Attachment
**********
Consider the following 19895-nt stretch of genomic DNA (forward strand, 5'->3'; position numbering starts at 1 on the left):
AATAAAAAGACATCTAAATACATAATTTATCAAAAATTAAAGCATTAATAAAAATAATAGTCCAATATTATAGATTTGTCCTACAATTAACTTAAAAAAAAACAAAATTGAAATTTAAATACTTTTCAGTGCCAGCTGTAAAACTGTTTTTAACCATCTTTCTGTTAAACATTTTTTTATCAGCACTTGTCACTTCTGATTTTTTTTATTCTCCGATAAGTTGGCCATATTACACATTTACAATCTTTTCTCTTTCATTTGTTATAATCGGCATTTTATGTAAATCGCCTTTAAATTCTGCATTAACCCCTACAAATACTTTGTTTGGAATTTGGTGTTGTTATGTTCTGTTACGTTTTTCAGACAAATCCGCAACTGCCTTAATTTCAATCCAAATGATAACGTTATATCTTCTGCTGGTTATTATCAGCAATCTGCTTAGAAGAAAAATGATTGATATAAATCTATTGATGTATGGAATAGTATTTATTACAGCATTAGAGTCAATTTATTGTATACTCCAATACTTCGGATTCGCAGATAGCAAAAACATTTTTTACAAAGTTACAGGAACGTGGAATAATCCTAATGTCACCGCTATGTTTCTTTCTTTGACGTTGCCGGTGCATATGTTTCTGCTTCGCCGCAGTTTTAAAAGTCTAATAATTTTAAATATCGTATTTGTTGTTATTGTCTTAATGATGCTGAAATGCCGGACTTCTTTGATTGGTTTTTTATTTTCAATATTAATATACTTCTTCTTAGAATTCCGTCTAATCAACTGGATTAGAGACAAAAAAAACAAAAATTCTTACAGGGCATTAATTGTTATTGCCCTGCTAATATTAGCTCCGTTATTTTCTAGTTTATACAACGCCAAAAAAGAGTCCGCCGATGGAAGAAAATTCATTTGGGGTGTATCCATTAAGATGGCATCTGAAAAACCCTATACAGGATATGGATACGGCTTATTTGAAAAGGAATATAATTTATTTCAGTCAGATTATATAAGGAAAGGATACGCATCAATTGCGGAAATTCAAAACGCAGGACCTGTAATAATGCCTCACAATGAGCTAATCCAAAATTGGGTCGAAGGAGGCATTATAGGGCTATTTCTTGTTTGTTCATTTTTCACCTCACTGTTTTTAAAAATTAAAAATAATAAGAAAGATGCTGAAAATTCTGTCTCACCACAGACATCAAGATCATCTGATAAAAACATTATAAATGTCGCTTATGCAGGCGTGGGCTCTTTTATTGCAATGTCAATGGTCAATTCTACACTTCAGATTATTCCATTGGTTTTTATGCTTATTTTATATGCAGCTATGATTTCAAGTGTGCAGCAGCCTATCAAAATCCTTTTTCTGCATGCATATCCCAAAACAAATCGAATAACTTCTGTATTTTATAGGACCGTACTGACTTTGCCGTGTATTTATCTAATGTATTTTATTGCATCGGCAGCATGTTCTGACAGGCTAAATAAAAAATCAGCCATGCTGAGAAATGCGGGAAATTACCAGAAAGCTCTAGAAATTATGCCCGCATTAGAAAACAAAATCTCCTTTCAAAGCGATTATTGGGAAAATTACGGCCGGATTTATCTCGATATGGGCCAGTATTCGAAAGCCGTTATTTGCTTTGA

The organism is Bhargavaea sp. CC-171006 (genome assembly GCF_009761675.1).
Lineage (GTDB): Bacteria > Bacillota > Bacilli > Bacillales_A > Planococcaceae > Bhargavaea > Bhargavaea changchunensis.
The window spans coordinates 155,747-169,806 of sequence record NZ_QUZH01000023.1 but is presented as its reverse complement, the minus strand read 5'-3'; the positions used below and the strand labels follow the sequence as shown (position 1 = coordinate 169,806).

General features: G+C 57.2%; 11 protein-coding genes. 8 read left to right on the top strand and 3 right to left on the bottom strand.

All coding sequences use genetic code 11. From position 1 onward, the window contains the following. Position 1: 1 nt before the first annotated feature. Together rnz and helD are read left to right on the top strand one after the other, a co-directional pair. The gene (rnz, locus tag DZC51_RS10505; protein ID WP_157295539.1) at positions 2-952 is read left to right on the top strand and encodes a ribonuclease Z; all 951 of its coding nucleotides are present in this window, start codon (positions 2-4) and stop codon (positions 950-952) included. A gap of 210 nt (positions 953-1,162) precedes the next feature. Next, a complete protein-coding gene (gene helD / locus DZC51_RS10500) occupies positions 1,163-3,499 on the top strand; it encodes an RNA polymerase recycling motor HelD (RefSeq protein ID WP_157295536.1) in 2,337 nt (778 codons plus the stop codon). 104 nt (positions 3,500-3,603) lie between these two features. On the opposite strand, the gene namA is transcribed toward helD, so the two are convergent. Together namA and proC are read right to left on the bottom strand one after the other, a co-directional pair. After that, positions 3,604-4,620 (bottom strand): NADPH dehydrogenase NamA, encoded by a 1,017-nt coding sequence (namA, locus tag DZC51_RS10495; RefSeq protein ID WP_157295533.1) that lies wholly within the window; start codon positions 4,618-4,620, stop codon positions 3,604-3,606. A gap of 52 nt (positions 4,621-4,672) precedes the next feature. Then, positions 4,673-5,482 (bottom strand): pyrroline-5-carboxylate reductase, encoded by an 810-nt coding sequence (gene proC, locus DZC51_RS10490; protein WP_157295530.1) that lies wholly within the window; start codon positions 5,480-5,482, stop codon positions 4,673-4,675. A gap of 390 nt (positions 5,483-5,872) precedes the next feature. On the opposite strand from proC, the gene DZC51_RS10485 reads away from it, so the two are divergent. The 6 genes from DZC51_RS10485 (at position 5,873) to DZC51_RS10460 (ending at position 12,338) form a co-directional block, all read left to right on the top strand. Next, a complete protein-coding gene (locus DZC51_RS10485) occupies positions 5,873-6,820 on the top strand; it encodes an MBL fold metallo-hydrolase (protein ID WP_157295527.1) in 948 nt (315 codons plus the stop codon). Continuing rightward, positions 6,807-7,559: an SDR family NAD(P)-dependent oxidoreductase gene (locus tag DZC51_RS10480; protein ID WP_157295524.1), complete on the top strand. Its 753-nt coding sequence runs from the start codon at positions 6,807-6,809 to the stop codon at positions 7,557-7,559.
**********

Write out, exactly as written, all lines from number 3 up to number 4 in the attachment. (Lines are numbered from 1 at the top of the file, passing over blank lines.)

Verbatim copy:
The organism is Bhargavaea sp. CC-171006 (genome assembly GCF_009761675.1).
Lineage (GTDB): Bacteria > Bacillota > Bacilli > Bacillales_A > Planococcaceae > Bhargavaea > Bhargavaea changchunensis.